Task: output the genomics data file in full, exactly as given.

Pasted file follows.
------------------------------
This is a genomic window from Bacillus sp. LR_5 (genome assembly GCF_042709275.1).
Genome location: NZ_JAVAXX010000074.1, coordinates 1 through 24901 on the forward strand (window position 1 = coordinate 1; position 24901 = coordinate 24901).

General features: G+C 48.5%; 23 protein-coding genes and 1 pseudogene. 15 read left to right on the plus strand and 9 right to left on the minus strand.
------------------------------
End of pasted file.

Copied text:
This is a genomic window from Bacillus sp. LR_5 (genome assembly GCF_042709275.1).
Genome location: NZ_JAVAXX010000074.1, coordinates 1 through 24901 on the forward strand (window position 1 = coordinate 1; position 24901 = coordinate 24901).

General features: G+C 48.5%; 23 protein-coding genes and 1 pseudogene. 15 read left to right on the plus strand and 9 right to left on the minus strand.